$$\begin{array}{lll}{T}_{0.{5}^{\circ }}^{{\rm{\min }}}(t) & := & {T}_{ \sim {1}^{\circ }}^{{\rm{coldest}}\,{\rm{month}}, \boxplus }(t)+{T}_{{\rm{obs}}}^{{\rm{\min }}}(0)-{T}_{ \sim {1}^{\circ }}^{{\rm{coldest}}\,{\rm{month}}, \boxplus }(0),\\ {T}_{0.{5}^{\circ }}^{{\rm{\max }}}(t) & := & {T}_{ \sim {1}^{\circ }}^{{\rm{warmest}}\,{\rm{month}}, \boxplus }(t)+{T}_{{\rm{obs}}}^{{\rm{\max }}}(0)-{T}_{ \sim {1}^{\circ }}^{{\rm{warmest}}\,{\rm{month}}, \boxplus }(0),\end{array}$$

respectively. This approach assumes that the difference between past and present mean temperature of the coldest (warmest) month is similar to the difference between the past and present temperature of the coldest (warmest) day. Instrumental data of the recent past suggest that this assumption is well justified across space (Supplementary Fig. 3).

Land configuration

We used a reconstruction of mean global sea level25 and a global elevation and bathymetry map26, interpolated to a 0.5° resolution grid, to create land configuration maps for the last 120,000 years. Maps of terrestrial climate through time were obtained by cropping the global data in Eq. (6a and b) to the appropriate land masks. Values in non-land grid cells were set to missing values, except in the case of below-sea-level inland grid cells, such as the Aral, Caspian and Dead sea.

Bioclimatic data, net primary productivity, leaf area index, biome

Based on our reconstructions of minimum and maximum annual temperature, and monthly temperature and precipitation, we derived 17 bioclimatic variables27 listed in Table 1. In addition, we used the Biome4 global vegetation model28 to compute net primary productivity, leaf area index and biome type at a 0.5° resolution for all \(t\in {T}_{120k}\), using reconstructed minimum annual temperature, and monthly temperature, precipitation and cloudiness. Similar to a previous approach21, we converted cloudiness to the percent of possible sunshine (required by Biome4) by using a standard conversion table and applying an additional latitude- and month-specific correction. Since Biome4 estimates ice biomes only based on climatic conditions and not ice sheet data, it can underestimate the spatial extent of ice. We therefore changed simulated non-ice biomes to ice, and set net primary production and leaf area index to 0, in grid cells covered by ice sheets according to the ICE-6g dataset29 at the relevant points in time. Whilst our data represent potential natural biomes, and as such do not account for local anthropogenic land use, maps of actual land cover can readily be generated by superimposing our data with available reconstructions of global land use during the Holocene30.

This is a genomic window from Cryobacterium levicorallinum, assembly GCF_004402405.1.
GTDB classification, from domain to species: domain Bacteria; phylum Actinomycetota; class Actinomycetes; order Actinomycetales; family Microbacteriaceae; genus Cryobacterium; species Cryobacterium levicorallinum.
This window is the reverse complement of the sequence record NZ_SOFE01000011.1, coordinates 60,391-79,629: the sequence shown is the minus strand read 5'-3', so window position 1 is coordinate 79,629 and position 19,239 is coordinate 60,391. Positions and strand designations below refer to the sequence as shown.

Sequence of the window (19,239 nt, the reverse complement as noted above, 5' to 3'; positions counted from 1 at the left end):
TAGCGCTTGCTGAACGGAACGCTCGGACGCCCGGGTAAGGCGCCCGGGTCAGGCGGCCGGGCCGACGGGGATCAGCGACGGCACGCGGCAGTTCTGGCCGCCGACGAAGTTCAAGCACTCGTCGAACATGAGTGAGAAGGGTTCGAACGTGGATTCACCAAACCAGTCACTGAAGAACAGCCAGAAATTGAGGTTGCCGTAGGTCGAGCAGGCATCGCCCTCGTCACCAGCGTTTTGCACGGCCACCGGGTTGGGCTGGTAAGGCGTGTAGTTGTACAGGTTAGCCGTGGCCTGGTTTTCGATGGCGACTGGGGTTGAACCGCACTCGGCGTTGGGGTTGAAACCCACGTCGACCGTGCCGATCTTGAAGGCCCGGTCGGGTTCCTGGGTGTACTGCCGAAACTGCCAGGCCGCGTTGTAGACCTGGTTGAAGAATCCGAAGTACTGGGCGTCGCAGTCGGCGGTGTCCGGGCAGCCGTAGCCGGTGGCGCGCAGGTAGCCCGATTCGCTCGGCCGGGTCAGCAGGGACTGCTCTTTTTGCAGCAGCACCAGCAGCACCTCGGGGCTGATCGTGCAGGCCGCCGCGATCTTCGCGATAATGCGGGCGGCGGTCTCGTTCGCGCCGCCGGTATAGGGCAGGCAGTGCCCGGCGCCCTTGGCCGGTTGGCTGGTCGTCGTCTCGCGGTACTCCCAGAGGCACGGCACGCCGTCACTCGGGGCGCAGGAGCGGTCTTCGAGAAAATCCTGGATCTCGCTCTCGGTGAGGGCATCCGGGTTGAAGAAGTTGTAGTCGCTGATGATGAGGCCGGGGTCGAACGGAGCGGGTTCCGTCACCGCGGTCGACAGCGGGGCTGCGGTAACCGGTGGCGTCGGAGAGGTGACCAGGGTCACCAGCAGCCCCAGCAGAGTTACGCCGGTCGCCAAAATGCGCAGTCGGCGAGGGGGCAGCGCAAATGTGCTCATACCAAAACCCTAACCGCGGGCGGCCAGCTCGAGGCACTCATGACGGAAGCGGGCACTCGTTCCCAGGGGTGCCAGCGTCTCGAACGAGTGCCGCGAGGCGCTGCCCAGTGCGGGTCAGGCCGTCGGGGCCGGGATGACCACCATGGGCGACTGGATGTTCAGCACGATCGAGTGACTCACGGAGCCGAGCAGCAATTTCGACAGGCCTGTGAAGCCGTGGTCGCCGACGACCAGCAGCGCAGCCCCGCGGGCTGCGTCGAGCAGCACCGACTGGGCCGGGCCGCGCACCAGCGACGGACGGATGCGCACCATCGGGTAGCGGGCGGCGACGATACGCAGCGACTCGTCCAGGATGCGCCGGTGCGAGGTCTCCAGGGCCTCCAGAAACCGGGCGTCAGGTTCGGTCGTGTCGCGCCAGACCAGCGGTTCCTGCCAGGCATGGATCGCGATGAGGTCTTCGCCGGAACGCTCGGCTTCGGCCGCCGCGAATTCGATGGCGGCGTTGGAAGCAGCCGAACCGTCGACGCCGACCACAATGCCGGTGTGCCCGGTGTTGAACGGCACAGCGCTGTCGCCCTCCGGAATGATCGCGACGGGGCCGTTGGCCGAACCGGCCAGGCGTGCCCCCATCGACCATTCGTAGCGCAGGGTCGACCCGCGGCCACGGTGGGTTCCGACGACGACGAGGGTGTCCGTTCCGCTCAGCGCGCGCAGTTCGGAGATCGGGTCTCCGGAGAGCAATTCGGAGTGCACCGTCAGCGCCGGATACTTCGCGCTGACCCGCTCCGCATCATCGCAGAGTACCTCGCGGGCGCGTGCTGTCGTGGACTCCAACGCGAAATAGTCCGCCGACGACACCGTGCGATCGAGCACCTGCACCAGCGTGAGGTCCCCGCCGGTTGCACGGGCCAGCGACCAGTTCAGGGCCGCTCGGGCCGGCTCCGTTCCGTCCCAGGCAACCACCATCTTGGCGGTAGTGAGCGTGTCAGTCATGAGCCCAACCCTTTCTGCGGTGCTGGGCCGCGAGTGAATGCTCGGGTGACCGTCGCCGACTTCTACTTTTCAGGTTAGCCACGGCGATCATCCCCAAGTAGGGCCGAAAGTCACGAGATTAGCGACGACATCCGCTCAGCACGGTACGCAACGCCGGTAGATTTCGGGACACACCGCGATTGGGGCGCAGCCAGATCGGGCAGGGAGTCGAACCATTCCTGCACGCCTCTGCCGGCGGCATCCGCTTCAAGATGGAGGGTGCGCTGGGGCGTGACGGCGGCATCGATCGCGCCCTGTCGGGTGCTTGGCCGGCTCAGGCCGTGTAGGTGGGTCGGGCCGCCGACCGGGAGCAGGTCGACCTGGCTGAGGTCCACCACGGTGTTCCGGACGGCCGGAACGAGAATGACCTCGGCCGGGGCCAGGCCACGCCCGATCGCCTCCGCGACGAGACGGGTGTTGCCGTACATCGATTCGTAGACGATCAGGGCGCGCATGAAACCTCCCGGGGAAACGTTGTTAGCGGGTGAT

Data Records

Our dataset, containing the variables listed in Table 1, is available as a single NetCDF file on the Figshare data repository31. All maps are provided at 2,000 year time steps between 120,000 BP and 22,000 BP, and 1,000 year time steps between 22,000 BP and the (pre-industrial) modern era. We used a 0.5° equirectangular grid, with longitudes ranging between 179.75°E and 179.75°W, and latitudes ranging between 59.75°S and 89.75°N.

Technical Validation

Proxy data-based reconstructions of past climatologies allow us to evaluate our dataset by means of empirical records, and compare its performance against that of existing model-based snapshots of specific time periods. Here, we used empirical reconstructions of mean annual temperature, temperature of the coldest and warmest month, and annual precipitation for the Mid-Holocene and the Last Glacial Maximum32, and reconstructions of mean annual temperature for the Last Interglacial Period33. Overall, our data are in good agreement with the available empirical reconstructions (Fig. 2, Supplementary Fig. 4). For each variable and time period, residual biases across the value spectrum are approximately normally distributed around zero, with the possible exception of precipitation, where, at the lower end of the value spectrum, a few empirical reconstructions suggest slightly higher values than our dataset (Supplementary Fig. 4). By construction of the Delta Method, our modern-era data is identical to the observed climate. Simulated vegetation, a product of temperature, precipitation and cloud cover data, also corresponds well to empirical biome reconstructions available for the Mid-Holocene and Last Glacial Maximum34 (Fig. 2). The performance of our data under the available empirical palaeoclimatic reconstructions is well within the range of that of downscaled and bias-corrected outputs from other climate models available for specific points in the past (Fig. 3).

Fig. 2
figure 2

Comparison between modelled mid-Holocene and Last Glacial Maximum temperature, precipitation and vegetation (maps), and pollen-based empirical reconstructions (markers; uncertainties not shown)32,34. For visualisation purposes, empirical biomes were aggregated to a 2° grid, and the set of 27 simulated biomes was grouped into 9 megabiomes.

Fig. 3
figure 3

Quantitative comparison between our data and empirical reconstructions of available climatic variables32,33, and data from other climate models. Blue bars and black error bars represent the median and the upper and lower quartiles of the set of absolute differences between our data and the available empirical reconstructions (cf.15 for details). Supplementary Fig. 4 shows all individual data points that these summary statistics are based on. Grey error bars show the equivalent measures for palaeoclimate data available on WorldClim v1.49, i.e. from the IPSL-CM5A-LR, MRI-CGCM3, BCC-CSM1-1, CNRM-CM5 and CCSM4 models (Mid-Holocene), the MPI-ESM-P and MIROC-ESM models (Mid-Holocene and Last Glacial Maximum) and the CCSM4 model (Last Glacial Maximum and Last Interglacial Period).

Usage Notes

The dataset comes with fully commented R, Python and Matlab scripts that demonstrate how annual and monthly variables can be read from the NetCDF file, and how climatic data for specific points in time and space can be extracted and analysed.